How to Keep Gen X Employees from Leaving Your Company
Grow Your Business, Not Your Inbox
Employees in Generation X (those born between 1965-1981), have spent decades cultivating necessary skills in their industries. Many feel it's time they should advance in their careers, however, recent research from consulting firm DDI shows 66 percent of top talent in this age group say they’ve received only one promotion, or no promotion, in the last five years.
With Gen X often not seeing the perks for loyalty to businesses or dedication to industries, you may soon have an employee turnover issue on your hands. But keeping Gen X employees from leaving your small business doesn't have to be difficult. Here are some ways to keep the often-overlooked generation before it becomes a problem.
Reward loyalty and skill
A report just released this year by Metlife found that compared to other age groups, Gen X has the lowest job satisfaction. It makes sense given that Gen Xers are rewarded less for their hard work. According to the DDI research, business leaders in this demographic were promoted significantly less for going the extra mile. Gen X staff members averaged 1.2 promotions in five years. Millennials and Baby Boomers averaged 1.6 and 1.4 promotions respectively.
Because of Gen X employee longevity and loyalty, it’s important to keep them on board. They hold important organizational knowledge. Don’t be the boss who takes this for granted come promotion time. At the very least, help employees by rewarding and praising their loyalty. You should never promote someone with a poor skillset just because they’re loyal. But that shouldn’t be a problem if your Gen X employees are top performers, do good work, and are competitive with other age groups. The DDI research shows typical Gen Xers are just as “confident in their digital leadership skills” as millennials. They pick up new skills easily. And, they’re more likely to rate themselves highly efficient in leading virtual teams than millennials.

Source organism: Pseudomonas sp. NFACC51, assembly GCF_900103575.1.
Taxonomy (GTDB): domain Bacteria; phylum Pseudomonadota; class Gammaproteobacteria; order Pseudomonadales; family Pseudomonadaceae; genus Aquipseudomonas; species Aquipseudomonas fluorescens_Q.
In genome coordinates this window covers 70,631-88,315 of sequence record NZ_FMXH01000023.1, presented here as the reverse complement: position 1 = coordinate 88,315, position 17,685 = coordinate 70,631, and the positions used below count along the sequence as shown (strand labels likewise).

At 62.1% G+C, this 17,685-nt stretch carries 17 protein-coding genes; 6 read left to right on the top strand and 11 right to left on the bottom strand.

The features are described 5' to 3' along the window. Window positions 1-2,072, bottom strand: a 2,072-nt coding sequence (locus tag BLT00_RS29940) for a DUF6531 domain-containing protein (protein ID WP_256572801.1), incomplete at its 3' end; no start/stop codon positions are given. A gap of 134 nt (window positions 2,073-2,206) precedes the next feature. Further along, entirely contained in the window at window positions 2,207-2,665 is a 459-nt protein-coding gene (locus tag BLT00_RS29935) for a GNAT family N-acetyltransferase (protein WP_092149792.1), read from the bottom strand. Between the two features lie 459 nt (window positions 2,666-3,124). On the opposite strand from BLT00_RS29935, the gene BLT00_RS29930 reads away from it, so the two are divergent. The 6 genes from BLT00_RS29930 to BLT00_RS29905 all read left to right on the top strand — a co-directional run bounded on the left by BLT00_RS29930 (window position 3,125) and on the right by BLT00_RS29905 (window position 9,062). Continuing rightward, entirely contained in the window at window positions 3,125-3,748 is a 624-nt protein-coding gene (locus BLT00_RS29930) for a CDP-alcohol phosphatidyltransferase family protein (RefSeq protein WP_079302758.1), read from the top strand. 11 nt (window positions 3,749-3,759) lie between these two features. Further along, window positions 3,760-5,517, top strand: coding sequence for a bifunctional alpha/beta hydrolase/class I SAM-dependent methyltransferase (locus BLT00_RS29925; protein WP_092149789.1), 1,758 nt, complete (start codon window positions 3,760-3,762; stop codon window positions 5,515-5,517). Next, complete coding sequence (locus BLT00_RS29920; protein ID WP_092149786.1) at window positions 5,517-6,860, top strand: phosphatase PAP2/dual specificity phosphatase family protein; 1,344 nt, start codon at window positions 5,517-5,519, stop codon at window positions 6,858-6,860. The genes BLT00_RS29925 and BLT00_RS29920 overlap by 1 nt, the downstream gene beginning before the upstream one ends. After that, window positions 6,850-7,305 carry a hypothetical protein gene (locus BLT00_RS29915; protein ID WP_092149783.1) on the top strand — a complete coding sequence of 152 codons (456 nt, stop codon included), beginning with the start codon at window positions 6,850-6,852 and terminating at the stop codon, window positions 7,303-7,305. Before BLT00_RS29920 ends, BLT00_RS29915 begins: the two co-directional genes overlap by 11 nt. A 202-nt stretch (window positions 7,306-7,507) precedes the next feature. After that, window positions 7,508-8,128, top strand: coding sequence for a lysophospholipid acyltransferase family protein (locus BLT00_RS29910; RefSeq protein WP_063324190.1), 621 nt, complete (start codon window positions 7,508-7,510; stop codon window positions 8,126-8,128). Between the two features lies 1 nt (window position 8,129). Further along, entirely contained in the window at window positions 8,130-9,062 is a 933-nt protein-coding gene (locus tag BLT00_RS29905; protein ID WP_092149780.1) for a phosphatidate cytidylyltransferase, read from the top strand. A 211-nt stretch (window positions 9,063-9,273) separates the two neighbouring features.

Employee satisfaction isn't just about promotion. It's about a healthier, happier work environment. Business owners can encourage greater work-life balance by giving current employees more flexible schedules, longer vacation times, and short break times throughout the day. Provide strong health care coverage. Consider offering team building activities and tuition reimbursement programs.
Promote Gen X to collaborate in the office
According to the data, only half of Gen X employees feel empowered at work and 64 percent feel engaged, compared to 71 percent of Baby Boomers. Your company won’t thrive if your employees aren’t doing so too.
Encouraging collaboration in your company culture may be the key. Employee engagement leads to more innovative ideas and potentially faster solutions. And, Gen Xers may be the ones to lead the charge. A majority (69 percent) of Gen X leaders said they’re effective in collaborative situations. 68 percent rated themselves as highly effective in empathy.
Creating more opportunities for collaboration lets Gen X team members play to their strengths. It increases their sense of ownership. It helps them feel both empowered and engaged at work. Gen Xers can play an important role in dismantling silos in an organization and helping others work together for better results.
Invest in professional development
Gen X employees are eager for more chances for professional development. Only 37 percent of Gen X employees said they’re looking outside their current company for advancement opportunities, but 80 percent expressed interest in external development and coaching.
Offering more professional growth opportunities results in happy employees. It gives them space to feel more engaged and empowered at work. Consider having a per person budget for external training. You may find it will help employees stay, as well as grow your team's talent.
Update hiring and promotion practices
When hiring and promoting, it is important to make sure you pick the right people for new jobs. But, be sure to not overlook the talent already in your organization.
With new technology practices and smarter data to help make decisions, the days of relying on your gut feeling to hire new employees are over. Update hiring practices to include data and increase objectivity. It can take the form of using leadership and skills assessments. This can help overlooked employees get fair consideration for promotions.
Though there may not be a Gen X retention problem right now, recent data suggests there soon may be one. Make employee happiness a priority. Avoid turnover problems before they ever start with these ideas to keep Gen X employees engaged and advancing in the workplace.